Deakin University
kouzani-consensuspaper-inpress-2019.pdf (1.58 MB)

Consensus paper: experimental neurostimulation of the cerebellum

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journal contribution
posted on 2019-06-04, 00:00 authored by Lauren N Miterko, Kenneth B Baker, Jaclyn Beckinghausen, Lynley V Bradnam, Michelle Y Cheng, Jessica Cooperrider, Mahlon R DeLong, Simona V Gornati, Mark Hallett, Detlef H Heck, Freek E Hoebeek, Abbas KouzaniAbbas Kouzani, Sheng-Han Kuo, Elan D Louis, Andre Machado, Mario Manto, Alana B McCambridge, Michael A Nitsche, Nordeyn Oulad Ben Taib, Traian Popa, Masaki Tanaka, Dagmar Timmann, Gary K Steinberg, Eric H Wang, Thomas Wichmann, Tao Xie, Roy V Sillitoe
The cerebellum is best known for its role in controlling motor behaviors. However, recent work supports the view that it also influences non-motor behaviors. The contribution of the cerebellum towards different brain functions is underscored by its involvement in a diverse and increasing number of neurological and neuropsychiatric conditions including ataxia, dystonia, essential tremor, Parkinson's disease (PD), epilepsy, stroke, multiple sclerosis, autism spectrum disorders, dyslexia, attention deficit hyperactivity disorder (ADHD), and schizophrenia. Although there are no cures for these conditions, cerebellar stimulation is quickly gaining attention for symptomatic alleviation, as cerebellar circuitry has arisen as a promising target for invasive and non-invasive neuromodulation. This consensus paper brings together experts from the fields of neurophysiology, neurology, and neurosurgery to discuss recent efforts in using the cerebellum as a therapeutic intervention. We report on the most advanced techniques for manipulating cerebellar circuits in humans and animal models and define key hurdles and questions for moving forward.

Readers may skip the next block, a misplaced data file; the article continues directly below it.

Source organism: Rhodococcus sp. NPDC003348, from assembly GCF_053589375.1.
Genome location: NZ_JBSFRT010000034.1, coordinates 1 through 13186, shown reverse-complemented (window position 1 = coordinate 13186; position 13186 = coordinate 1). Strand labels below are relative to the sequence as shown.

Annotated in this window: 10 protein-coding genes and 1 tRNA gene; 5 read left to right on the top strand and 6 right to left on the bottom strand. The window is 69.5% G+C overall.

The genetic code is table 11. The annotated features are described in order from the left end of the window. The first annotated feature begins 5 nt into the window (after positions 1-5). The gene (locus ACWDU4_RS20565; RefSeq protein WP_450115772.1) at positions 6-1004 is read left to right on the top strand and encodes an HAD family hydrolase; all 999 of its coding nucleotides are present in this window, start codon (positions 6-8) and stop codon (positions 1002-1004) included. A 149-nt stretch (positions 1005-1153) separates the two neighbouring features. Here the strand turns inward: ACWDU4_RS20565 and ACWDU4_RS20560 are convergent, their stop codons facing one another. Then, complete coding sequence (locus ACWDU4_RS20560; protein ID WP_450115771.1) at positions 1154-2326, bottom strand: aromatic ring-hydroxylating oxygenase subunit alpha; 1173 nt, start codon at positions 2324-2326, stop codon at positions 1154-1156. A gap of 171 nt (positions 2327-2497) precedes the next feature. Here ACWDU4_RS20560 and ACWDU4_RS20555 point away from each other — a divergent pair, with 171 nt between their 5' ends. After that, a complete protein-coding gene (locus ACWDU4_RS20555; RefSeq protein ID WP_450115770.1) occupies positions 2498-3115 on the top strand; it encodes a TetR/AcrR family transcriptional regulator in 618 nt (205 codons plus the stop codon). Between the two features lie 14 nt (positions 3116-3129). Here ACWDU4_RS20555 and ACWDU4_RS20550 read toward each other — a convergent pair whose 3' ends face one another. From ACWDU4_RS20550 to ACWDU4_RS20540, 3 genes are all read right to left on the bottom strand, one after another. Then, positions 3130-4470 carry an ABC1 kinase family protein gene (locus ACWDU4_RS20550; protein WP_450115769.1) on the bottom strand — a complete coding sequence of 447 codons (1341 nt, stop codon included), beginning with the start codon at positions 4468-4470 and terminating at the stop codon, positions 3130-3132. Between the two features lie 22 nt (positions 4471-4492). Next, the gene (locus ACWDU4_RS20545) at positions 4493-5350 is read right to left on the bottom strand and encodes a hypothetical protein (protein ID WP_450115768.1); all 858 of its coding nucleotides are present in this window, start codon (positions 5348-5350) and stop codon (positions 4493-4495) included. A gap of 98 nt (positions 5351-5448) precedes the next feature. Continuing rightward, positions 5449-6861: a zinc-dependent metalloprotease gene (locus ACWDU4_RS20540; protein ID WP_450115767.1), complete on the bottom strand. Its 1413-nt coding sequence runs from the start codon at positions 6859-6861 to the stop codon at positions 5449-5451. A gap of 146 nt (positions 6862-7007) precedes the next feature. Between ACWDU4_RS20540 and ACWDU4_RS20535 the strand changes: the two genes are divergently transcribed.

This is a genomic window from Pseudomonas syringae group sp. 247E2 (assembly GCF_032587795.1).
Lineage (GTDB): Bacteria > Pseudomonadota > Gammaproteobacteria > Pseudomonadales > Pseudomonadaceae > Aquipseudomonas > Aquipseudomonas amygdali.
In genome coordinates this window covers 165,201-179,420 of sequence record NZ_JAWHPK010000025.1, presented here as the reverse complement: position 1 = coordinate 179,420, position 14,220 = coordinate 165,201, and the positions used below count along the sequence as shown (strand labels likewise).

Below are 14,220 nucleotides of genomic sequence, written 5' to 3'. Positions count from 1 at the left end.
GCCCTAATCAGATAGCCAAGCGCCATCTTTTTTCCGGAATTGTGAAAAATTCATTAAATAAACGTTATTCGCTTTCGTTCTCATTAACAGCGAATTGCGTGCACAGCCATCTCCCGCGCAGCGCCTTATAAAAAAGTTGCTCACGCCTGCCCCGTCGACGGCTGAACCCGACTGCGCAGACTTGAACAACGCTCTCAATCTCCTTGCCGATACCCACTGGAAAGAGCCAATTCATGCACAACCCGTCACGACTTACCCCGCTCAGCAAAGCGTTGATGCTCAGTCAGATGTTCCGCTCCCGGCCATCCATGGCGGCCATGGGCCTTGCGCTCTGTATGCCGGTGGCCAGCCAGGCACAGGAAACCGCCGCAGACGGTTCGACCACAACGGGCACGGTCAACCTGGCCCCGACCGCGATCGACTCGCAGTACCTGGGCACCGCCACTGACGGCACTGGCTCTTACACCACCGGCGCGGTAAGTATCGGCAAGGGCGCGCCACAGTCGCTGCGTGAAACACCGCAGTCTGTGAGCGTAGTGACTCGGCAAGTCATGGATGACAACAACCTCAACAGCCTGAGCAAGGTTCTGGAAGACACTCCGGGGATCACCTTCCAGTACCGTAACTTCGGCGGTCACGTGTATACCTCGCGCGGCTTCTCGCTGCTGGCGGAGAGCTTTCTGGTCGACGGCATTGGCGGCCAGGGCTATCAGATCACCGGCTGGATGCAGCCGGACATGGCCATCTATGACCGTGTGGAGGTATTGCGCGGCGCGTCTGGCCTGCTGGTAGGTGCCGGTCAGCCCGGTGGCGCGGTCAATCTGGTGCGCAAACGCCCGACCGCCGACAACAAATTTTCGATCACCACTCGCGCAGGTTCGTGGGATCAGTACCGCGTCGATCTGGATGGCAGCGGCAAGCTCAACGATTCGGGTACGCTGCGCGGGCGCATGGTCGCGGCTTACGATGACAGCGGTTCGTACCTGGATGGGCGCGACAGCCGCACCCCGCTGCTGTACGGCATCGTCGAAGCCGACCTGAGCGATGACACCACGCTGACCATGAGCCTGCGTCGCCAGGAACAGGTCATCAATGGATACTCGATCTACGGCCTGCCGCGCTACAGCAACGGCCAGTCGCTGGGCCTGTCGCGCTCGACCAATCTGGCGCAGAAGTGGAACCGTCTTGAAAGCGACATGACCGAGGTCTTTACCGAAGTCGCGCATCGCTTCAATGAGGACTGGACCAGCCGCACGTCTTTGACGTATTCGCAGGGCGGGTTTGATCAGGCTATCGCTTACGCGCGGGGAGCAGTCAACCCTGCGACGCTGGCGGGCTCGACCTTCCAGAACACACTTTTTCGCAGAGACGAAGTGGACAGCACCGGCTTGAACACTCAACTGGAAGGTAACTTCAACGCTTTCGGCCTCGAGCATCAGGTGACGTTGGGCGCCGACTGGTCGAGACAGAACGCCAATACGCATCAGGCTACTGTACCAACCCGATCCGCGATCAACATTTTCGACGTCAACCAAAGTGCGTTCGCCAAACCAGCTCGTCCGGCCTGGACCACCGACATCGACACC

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C Journal article; C1 Refereed article in a scholarly journal

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2019, The Author(s)